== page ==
You have always wanted to have a child, but your body hinders you from having one. Whether or not you have a partner now, the thought of becoming a parent excites and warms your heart. So you decide to undergo in vitro fertilisation. Here we will tackle details on how the process begins until your IVF egg collection, where a different story will start to unfold.

 

IVF egg collection: Before the retrieval

So you have decided to undergo an assisted reproductive technology procedure known as IVF. You consulted a well-known fertility specialist, and he advised you on the risks and benefits this procedure may involve. Once you are amenable with this information, your doctor would request you to have various screenings and testings done, which include the following:

 

These tests will give baseline information on the status of your reproductive health and your partner’s. The results of these screenings will determine the next steps that your fertility specialist may recommend to ensure a higher chance of becoming pregnant.

On a usual reproductive cycle, one mature egg is produced per month. When you decide to undergo IVF, the process would include ovarian stimulation so that multiple eggs are produced in one cycle. To do this, your doctor recommends various medications depending on your condition and your needs. Injectable hormones for ovarian stimulation, egg cell maturation, prevention of premature ovulation, and ovarian lining preparation are some examples of medicines that a woman should take before IVF egg collection.

Sometimes, an IVF cycle may be cancelled or postponed even during this early step.  Some women fail to respond well with the stimulation and produced a lower number of follicles or egg cells, while some were over-stimulated but developed immature eggs. These circumstances need further diagnostics and testing until the fertility specialist gets the correct way of stimulating your ovaries to produce quality eggs.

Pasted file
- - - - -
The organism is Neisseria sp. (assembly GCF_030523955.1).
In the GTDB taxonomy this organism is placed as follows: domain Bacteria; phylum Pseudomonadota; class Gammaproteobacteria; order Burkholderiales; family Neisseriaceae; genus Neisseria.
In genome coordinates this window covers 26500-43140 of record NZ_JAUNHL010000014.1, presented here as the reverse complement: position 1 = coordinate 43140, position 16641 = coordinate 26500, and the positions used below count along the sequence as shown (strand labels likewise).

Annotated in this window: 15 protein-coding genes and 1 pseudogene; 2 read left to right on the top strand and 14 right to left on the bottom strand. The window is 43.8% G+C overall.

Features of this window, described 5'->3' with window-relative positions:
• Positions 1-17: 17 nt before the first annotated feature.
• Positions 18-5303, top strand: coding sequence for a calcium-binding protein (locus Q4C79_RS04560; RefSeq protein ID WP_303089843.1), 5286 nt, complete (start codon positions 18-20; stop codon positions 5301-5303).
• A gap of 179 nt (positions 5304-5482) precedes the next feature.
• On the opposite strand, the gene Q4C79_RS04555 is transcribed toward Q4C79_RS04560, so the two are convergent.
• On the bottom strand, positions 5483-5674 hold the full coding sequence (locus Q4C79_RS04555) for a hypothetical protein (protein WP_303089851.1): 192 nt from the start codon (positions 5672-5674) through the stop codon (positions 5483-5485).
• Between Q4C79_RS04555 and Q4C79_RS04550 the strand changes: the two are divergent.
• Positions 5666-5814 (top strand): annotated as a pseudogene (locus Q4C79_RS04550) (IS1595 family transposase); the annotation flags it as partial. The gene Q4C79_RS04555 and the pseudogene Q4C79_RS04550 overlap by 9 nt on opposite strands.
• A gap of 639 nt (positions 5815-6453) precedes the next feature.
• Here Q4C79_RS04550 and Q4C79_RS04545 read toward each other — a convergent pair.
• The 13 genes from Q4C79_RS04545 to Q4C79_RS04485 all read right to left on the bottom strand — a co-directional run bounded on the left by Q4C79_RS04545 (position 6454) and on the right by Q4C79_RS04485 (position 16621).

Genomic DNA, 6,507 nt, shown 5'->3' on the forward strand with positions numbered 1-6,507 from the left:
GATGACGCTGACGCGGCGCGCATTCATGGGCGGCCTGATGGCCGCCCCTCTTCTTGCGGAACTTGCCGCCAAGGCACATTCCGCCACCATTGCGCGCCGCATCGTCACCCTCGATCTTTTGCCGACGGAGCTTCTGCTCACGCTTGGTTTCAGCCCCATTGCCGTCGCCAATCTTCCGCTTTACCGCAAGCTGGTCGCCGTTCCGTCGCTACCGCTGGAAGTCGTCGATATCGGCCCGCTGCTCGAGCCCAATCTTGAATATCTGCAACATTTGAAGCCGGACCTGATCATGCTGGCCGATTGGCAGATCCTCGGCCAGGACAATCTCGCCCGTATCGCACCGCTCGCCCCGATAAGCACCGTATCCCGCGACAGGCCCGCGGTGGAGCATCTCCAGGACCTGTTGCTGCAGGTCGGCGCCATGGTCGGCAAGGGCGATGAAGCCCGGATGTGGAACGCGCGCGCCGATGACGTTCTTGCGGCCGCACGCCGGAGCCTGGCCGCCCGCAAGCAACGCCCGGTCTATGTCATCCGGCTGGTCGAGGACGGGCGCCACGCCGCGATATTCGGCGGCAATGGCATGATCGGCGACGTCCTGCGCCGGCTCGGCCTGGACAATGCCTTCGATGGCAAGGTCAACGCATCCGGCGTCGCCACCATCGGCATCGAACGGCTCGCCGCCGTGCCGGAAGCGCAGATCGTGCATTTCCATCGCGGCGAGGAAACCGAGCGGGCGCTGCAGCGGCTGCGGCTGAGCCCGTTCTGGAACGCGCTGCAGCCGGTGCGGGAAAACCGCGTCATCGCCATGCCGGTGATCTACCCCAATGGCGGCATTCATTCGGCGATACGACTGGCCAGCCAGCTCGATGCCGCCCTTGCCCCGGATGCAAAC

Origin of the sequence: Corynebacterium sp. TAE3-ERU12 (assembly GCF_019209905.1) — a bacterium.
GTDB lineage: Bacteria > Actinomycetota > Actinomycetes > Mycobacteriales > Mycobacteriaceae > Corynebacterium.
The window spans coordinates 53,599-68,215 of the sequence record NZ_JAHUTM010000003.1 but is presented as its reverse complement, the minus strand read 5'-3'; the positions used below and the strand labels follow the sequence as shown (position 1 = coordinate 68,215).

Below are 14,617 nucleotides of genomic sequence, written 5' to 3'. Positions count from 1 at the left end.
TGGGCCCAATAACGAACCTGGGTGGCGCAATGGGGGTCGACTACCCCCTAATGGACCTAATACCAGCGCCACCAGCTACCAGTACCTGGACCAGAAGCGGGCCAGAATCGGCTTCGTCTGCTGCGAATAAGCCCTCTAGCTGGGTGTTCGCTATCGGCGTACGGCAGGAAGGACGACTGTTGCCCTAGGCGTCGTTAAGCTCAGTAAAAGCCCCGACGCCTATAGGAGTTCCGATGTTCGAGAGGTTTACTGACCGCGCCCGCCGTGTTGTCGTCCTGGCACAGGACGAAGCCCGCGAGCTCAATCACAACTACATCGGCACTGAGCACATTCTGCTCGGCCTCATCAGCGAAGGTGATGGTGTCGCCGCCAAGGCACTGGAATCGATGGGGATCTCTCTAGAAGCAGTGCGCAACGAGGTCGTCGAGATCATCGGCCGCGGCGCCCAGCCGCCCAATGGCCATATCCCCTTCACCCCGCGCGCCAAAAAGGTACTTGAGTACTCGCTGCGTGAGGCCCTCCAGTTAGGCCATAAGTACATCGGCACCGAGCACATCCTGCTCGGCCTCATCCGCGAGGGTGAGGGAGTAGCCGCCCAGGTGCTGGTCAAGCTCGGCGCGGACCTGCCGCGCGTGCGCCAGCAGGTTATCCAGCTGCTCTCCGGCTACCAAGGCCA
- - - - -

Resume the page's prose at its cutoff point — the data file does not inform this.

IVF egg collection: The process

About 34 to 36 hours after the final dose of the ovarian stimulating medication, the patient becomes ready for egg collection. The doctor would advise you to fast the night before the procedure. He will also discuss the use of sedation and pain medication during the egg cell collection.

During the procedure, while being sedated, ultrasound to visualise the ovaries is utilised. Eggs are collected from the follicles via a thin needle attached to a suction device. These harvested eggs are placed in a culture medium with nutritive content to keep them healthy.

 

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IVF egg collection: After the procedure

After the egg retrieval, storage would depend on the next steps you would want to take.

  • If you are planning to push through with the IVF procedure as scheduled, the egg cells get mixed by the sperm cells of your partner or a donor to initiate fertilisation.
  • If you want to preserve your eggs for future use, the eggs are frozen and stored using vitrification or cryopreservation.

 

Before you leave the clinic or doctor’s office, the fertility specialist will let you know about the number of the eggs harvested. And you can expect a call within the next 24 hours from the laboratory about the exact number of viable eggs collected.  This way, you would not get too hung up and worried about the quality and quantity of your eggs until your next doctor’s appointment.

 

Starting a family takes work. Ways on how to start a family are aplenty and a big decision in itself, so choosing the correct and safe way to do so is essential. Discuss all your concerns and questions with your fertility specialist so that you can arrive at an informed and educated decision on how to push through with your family planning.

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